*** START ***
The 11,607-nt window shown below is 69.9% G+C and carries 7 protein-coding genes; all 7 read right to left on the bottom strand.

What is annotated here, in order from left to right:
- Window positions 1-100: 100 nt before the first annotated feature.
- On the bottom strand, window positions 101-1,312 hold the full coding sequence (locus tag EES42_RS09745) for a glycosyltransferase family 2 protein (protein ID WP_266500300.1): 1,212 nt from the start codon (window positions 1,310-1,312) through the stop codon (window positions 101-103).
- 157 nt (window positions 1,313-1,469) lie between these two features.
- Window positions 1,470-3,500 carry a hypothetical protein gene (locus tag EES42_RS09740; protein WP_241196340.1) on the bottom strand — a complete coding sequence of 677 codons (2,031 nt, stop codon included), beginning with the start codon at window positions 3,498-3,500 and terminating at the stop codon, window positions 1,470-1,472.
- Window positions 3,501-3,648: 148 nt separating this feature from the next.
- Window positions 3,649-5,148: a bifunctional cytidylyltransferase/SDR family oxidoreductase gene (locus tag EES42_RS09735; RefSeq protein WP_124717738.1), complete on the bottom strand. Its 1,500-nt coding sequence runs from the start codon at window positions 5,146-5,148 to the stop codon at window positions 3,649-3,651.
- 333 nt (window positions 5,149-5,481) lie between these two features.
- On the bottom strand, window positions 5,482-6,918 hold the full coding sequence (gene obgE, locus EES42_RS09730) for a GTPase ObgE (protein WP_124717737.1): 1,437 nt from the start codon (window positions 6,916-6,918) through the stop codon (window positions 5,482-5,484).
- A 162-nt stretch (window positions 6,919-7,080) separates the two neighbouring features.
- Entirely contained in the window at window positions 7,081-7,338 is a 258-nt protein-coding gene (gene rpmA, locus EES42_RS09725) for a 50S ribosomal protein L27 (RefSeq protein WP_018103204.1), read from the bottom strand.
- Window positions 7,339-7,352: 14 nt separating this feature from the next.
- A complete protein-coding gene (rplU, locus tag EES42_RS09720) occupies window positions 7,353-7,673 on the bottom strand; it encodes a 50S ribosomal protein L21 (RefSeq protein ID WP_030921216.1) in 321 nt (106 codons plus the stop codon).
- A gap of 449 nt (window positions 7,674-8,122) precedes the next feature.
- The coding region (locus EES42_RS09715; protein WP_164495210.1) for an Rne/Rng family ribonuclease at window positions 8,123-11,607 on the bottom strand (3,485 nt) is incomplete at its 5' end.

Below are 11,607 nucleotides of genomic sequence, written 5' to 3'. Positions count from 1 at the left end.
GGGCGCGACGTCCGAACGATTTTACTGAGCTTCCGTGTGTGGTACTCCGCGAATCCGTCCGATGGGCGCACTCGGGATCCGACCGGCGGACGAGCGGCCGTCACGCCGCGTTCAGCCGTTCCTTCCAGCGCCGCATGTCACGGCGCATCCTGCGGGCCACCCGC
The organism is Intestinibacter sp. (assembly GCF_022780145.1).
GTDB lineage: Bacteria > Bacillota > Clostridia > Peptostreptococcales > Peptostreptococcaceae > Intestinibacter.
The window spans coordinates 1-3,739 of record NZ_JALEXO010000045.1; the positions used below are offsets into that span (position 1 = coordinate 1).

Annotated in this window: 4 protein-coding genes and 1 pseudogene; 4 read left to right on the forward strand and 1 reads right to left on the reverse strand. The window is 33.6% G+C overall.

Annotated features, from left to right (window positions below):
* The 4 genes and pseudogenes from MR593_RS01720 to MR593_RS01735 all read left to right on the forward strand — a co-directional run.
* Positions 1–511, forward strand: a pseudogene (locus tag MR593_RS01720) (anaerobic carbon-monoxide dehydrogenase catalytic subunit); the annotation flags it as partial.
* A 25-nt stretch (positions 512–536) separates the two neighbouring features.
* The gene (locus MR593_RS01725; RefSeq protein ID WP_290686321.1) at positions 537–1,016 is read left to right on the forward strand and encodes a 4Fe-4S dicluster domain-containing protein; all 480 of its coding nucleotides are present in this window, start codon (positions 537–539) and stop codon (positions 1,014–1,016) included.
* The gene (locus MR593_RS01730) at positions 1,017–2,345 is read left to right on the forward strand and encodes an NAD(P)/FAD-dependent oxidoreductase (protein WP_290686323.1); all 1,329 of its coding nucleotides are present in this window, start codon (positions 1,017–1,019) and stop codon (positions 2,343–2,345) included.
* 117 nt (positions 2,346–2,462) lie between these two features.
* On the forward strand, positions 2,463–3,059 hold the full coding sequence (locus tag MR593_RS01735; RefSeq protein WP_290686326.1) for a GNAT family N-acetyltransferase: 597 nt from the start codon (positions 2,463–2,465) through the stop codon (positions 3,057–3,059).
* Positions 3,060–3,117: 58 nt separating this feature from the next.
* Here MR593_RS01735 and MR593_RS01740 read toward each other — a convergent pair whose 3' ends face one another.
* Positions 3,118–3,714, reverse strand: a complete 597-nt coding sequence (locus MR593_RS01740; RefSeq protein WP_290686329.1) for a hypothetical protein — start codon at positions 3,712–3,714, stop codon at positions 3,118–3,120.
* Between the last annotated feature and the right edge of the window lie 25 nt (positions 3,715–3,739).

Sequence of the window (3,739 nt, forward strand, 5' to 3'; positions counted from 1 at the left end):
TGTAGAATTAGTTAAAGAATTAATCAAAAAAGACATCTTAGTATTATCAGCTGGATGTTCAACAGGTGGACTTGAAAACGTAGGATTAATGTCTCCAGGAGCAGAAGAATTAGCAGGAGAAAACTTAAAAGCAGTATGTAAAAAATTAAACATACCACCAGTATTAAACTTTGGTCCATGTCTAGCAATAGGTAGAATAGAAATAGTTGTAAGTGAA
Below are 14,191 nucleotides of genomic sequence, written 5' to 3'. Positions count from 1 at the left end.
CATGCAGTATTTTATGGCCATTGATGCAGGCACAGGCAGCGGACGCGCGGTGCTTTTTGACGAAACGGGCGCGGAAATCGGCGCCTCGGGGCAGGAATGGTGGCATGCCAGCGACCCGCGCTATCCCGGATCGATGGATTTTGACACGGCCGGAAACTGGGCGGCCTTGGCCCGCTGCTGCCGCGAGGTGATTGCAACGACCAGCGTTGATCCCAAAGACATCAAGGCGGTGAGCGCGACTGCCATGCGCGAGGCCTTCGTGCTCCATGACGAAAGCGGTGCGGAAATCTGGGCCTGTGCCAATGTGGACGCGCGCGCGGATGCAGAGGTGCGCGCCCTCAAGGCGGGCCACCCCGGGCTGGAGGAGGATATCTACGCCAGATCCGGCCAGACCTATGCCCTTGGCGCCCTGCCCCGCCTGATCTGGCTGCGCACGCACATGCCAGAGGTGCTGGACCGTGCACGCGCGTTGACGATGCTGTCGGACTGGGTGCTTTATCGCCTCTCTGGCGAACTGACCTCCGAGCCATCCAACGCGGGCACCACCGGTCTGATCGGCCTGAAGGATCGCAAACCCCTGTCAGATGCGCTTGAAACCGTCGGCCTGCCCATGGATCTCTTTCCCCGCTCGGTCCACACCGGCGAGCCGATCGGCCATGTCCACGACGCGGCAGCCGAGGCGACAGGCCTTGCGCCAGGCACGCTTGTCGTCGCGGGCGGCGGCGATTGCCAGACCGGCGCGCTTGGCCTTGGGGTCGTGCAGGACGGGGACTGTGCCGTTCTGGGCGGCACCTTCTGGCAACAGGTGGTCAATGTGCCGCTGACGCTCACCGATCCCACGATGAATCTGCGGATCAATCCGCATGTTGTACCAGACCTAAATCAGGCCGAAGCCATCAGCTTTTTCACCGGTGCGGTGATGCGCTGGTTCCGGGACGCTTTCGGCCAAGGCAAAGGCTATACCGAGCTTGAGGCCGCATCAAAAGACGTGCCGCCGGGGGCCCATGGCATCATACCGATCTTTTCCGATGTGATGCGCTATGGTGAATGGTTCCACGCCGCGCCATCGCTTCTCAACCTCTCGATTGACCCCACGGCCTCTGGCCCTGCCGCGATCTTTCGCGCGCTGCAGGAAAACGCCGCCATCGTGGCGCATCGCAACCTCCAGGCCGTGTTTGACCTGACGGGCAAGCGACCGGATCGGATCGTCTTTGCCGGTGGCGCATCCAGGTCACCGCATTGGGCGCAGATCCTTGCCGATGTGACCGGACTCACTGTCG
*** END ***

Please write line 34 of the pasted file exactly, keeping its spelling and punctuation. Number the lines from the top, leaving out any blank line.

* Between the last annotated feature and the right edge of the window lie 25 nt (positions 3,715–3,739).